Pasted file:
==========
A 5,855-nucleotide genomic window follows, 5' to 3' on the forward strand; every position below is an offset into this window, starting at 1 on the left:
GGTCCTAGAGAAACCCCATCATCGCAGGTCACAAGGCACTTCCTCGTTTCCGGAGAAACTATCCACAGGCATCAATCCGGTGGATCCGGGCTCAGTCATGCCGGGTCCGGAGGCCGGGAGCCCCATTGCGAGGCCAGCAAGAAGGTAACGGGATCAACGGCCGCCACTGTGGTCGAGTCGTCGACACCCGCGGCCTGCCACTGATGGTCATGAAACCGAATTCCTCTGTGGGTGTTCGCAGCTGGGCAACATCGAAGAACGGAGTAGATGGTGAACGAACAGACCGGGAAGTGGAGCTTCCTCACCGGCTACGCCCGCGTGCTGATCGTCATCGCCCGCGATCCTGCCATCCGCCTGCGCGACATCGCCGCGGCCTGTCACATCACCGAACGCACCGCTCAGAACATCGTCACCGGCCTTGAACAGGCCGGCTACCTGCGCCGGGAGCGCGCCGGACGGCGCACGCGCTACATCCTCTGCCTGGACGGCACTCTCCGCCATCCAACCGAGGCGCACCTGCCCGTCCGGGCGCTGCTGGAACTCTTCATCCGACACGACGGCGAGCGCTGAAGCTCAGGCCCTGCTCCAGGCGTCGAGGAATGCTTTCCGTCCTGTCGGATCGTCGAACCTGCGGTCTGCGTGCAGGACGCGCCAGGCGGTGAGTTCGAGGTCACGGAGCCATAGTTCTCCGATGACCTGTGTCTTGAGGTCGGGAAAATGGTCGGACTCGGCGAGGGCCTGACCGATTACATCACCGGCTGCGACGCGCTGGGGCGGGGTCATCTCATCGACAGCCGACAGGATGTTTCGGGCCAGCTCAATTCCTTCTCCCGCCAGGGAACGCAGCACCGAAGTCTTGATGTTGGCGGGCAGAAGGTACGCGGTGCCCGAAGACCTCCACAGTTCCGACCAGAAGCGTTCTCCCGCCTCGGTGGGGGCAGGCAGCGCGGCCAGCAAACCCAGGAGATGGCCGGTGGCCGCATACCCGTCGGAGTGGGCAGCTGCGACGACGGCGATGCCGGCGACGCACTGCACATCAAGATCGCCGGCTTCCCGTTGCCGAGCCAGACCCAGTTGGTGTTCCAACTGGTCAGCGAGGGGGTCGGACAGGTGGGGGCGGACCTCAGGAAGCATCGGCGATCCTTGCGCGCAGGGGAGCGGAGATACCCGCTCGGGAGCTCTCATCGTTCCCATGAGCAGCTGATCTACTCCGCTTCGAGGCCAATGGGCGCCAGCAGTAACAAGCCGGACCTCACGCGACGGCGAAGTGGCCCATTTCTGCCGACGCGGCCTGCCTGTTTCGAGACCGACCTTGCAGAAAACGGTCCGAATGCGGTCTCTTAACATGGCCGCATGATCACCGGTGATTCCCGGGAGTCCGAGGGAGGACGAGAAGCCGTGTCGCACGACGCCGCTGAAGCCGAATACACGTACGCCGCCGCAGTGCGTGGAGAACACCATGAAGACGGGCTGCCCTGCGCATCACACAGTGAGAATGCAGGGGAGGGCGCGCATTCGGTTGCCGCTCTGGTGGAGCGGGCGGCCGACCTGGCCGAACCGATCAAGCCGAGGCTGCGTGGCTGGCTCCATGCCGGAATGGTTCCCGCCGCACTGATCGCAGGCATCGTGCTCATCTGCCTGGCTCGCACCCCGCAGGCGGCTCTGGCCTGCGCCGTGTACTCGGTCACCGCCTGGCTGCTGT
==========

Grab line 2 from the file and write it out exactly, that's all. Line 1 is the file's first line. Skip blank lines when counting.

GGTCCTAGAGAAACCCCATCATCGCAGGTCACAAGGCACTTCCTCGTTTCCGGAGAAACTATCCACAGGCATCAATCCGGTGGATCCGGGCTCAGTCATGCCGGGTCCGGAGGCCGGGAGCCCCATTGCGAGGCCAGCAAGAAGGTAACGGGATCAACGGCCGCCACTGTGGTCGAGTCGTCGACACCCGCGGCCTGCCACTGATGGTCATGAAACCGAATTCCTCTGTGGGTGTTCGCAGCTGGGCAACATCGAAGAACGGAGTAGATGGTGAACGAACAGACCGGGAAGTGGAGCTTCCTCACCGGCTACGCCCGCGTGCTGATCGTCATCGCCCGCGATCCTGCCATCCGCCTGCGCGACATCGCCGCGGCCTGTCACATCACCGAACGCACCGCTCAGAACATCGTCACCGGCCTTGAACAGGCCGGCTACCTGCGCCGGGAGCGCGCCGGACGGCGCACGCGCTACATCCTCTGCCTGGACGGCACTCTCCGCCATCCAACCGAGGCGCACCTGCCCGTCCGGGCGCTGCTGGAACTCTTCATCCGACACGACGGCGAGCGCTGAAGCTCAGGCCCTGCTCCAGGCGTCGAGGAATGCTTTCCGTCCTGTCGGATCGTCGAACCTGCGGTCTGCGTGCAGGACGCGCCAGGCGGTGAGTTCGAGGTCACGGAGCCATAGTTCTCCGATGACCTGTGTCTTGAGGTCGGGAAAATGGTCGGACTCGGCGAGGGCCTGACCGATTACATCACCGGCTGCGACGCGCTGGGGCGGGGTCATCTCATCGACAGCCGACAGGATGTTTCGGGCCAGCTCAATTCCTTCTCCCGCCAGGGAACGCAGCACCGAAGTCTTGATGTTGGCGGGCAGAAGGTACGCGGTGCCCGAAGACCTCCACAGTTCCGACCAGAAGCGTTCTCCCGCCTCGGTGGGGGCAGGCAGCGCGGCCAGCAAACCCAGGAGATGGCCGGTGGCCGCATACCCGTCGGAGTGGGCAGCTGCGACGACGGCGATGCCGGCGACGCACTGCACATCAAGATCGCCGGCTTCCCGTTGCCGAGCCAGACCCAGTTGGTGTTCCAACTGGTCAGCGAGGGGGTCGGACAGGTGGGGGCGGACCTCAGGAAGCATCGGCGATCCTTGCGCGCAGGGGAGCGGAGATACCCGCTCGGGAGCTCTCATCGTTCCCATGAGCAGCTGATCTACTCCGCTTCGAGGCCAATGGGCGCCAGCAGTAACAAGCCGGACCTCACGCGACGGCGAAGTGGCCCATTTCTGCCGACGCGGCCTGCCTGTTTCGAGACCGACCTTGCAGAAAACGGTCCGAATGCGGTCTCTTAACATGGCCGCATGATCACCGGTGATTCCCGGGAGTCCGAGGGAGGACGAGAAGCCGTGTCGCACGACGCCGCTGAAGCCGAATACACGTACGCCGCCGCAGTGCGTGGAGAACACCATGAAGACGGGCTGCCCTGCGCATCACACAGTGAGAATGCAGGGGAGGGCGCGCATTCGGTTGCCGCTCTGGTGGAGCGGGCGGCCGACCTGGCCGAACCGATCAAGCCGAGGCTGCGTGGCTGGCTCCATGCCGGAATGGTTCCCGCCGCACTGATCGCAGGCATCGTGCTCATCTGCCTGGCTCGCACCCCGCAGGCGGCTCTGGCCTGCGCCGTGTACTCGGTCACCGCCTGGCTGCTGT